Regarding Fritzing, I am wondering what this philosophy would mean. I guess the first step would be to have more transparent programming environment for micro controllers, which not only allows the modification of values and code in real time, but also give feedback on every single piece of information available, be it on value of datatypes or on current situations at various ports. In a next step it would be interesting to develop certain electronic components, which can change their behavior dynamically (as a resistor).

Great talk!

Charging your e-Car while Driving February 23, 2012

Posted by reto wettach in new technologies, physical interaction design, sustainable interaction design.
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One of the big project we at IxDS did last year was about the user experience of owning an e-car. Of course the charging (and the fear of running out of energy) were important aspects of our design research.

Today, I found an interesting concept for a racing car described in the NewScientist: most exciting to me is the idea of charging the car while driving. Based on the wireless charging technology developed by HaloIPT, the idea of the concept car is to embed this technology in the racing track:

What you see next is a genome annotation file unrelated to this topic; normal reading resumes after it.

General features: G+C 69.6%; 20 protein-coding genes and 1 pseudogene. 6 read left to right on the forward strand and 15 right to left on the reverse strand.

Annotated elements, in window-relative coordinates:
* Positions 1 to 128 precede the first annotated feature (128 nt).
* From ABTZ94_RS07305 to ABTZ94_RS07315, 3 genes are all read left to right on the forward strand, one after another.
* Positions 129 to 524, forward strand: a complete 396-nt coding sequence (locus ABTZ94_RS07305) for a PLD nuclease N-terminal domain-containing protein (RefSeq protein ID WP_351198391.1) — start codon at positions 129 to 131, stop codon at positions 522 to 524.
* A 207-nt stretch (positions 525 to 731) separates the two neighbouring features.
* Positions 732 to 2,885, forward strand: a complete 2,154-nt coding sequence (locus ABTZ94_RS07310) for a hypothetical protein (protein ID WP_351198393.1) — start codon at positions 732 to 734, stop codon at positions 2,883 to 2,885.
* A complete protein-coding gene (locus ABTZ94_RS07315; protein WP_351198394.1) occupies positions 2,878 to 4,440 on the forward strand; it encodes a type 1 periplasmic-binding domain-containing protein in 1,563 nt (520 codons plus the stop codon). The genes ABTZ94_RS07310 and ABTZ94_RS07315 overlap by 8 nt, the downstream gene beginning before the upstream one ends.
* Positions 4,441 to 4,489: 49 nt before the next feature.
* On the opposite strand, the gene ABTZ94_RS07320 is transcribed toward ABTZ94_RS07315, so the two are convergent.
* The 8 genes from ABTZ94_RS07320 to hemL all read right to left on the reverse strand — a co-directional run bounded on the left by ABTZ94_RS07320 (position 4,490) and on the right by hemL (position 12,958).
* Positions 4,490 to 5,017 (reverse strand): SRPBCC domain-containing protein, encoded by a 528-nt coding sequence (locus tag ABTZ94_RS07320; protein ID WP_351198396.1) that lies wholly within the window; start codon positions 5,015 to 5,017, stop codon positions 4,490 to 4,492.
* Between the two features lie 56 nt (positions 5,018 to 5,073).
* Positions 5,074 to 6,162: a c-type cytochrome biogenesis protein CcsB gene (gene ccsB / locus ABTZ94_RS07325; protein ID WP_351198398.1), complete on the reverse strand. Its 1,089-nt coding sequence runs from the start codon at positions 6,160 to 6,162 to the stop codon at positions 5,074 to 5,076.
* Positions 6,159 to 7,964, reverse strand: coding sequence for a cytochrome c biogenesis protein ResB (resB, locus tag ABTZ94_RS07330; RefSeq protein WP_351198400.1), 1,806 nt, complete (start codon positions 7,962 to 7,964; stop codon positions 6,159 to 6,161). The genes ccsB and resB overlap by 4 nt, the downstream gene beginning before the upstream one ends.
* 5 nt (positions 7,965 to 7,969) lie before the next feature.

Drayson wants to populate the racing line on racetracks with the pads, so cars charge from the track during races.


(image source)

Imagine, what this means for the user experience!!!

M2M for very beginners February 17, 2012

Posted by reto wettach in gadgets, new technologies, physical interaction design, prototyping tools.
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As I wrote a couple of months ago, I am currently preparing a new research project which focusses on the easy access for non-engineers to the so called “Internet of Things”-technology.


(image source)

The other day I stumbled over a wonderful project called “Ninja Blocks“. This is basically a piece of open source hardware, which can easily be connected to the internet and allows basically anybody to set up simple rules based on “triggers” and “actions”:

Example Triggers:
“Movement has been detected”
“The temperature has risen above”
“You’ve been tagged in a photo on Facebook”
“You’ve sent a new tweet”
“A button has been pushed”
“Sound is detected”
“Your friend has checked in”

Example Actions:
“Display text on an LCD display”
“Play a sound”
“Send a tweet”
“Open a relay”
“Turn on a light”
“Send an SMS to my phone”
“Post a message on Facebook”
(source)

What a great idea!

The block itself contains an RGB LED, a built-in temperature sensor and an accelerometer, four expansion ports and a regular USB port allow you to add further inputs and outputs.

The basic design philosophy follows quite a high-level approach, not comparable to Arduino. I guess that is the way to go: though this kind of plug&play approach even more people will be attracted to work creativily with hardware.

All the best for your kick-starter initiative, Ninja Blocks!